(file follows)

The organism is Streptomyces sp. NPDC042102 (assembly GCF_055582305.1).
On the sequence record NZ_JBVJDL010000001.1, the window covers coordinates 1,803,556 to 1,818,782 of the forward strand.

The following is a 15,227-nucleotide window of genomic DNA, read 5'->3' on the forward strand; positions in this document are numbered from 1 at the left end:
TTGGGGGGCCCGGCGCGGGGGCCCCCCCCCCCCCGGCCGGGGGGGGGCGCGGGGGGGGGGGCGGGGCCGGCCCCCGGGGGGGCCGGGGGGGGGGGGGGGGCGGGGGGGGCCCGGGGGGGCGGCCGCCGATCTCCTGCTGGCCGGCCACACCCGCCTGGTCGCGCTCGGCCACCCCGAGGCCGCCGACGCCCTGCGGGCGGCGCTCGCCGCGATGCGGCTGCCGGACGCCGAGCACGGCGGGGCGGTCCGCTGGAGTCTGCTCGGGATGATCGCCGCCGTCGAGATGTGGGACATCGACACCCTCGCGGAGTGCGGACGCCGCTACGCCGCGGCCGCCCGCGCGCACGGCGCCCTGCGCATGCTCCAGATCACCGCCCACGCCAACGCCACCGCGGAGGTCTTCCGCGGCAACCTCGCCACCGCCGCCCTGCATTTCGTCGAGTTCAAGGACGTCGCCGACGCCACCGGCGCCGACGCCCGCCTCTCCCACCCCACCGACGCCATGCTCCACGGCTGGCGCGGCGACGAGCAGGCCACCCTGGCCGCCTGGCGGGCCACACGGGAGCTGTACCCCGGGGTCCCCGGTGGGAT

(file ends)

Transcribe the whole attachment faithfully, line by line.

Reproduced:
The organism is Streptomyces sp. NPDC042102 (assembly GCF_055582305.1).
On the sequence record NZ_JBVJDL010000001.1, the window covers coordinates 1,803,556 to 1,818,782 of the forward strand.

The following is a 15,227-nucleotide window of genomic DNA, read 5'->3' on the forward strand; positions in this document are numbered from 1 at the left end:
TTGGGGGGCCCGGCGCGGGGGCCCCCCCCCCCCCGGCCGGGGGGGGGCGCGGGGGGGGGGGCGGGGCCGGCCCCCGGGGGGGCCGGGGGGGGGGGGGGGGCGGGGGGGGCCCGGGGGGGCGGCCGCCGATCTCCTGCTGGCCGGCCACACCCGCCTGGTCGCGCTCGGCCACCCCGAGGCCGCCGACGCCCTGCGGGCGGCGCTCGCCGCGATGCGGCTGCCGGACGCCGAGCACGGCGGGGCGGTCCGCTGGAGTCTGCTCGGGATGATCGCCGCCGTCGAGATGTGGGACATCGACACCCTCGCGGAGTGCGGACGCCGCTACGCCGCGGCCGCCCGCGCGCACGGCGCCCTGCGCATGCTCCAGATCACCGCCCACGCCAACGCCACCGCGGAGGTCTTCCGCGGCAACCTCGCCACCGCCGCCCTGCATTTCGTCGAGTTCAAGGACGTCGCCGACGCCACCGGCGCCGACGCCCGCCTCTCCCACCCCACCGACGCCATGCTCCACGGCTGGCGCGGCGACGAGCAGGCCACCCTGGCCGCCTGGCGGGCCACACGGGAGCTGTACCCCGGGGTCCCCGGTGGGAT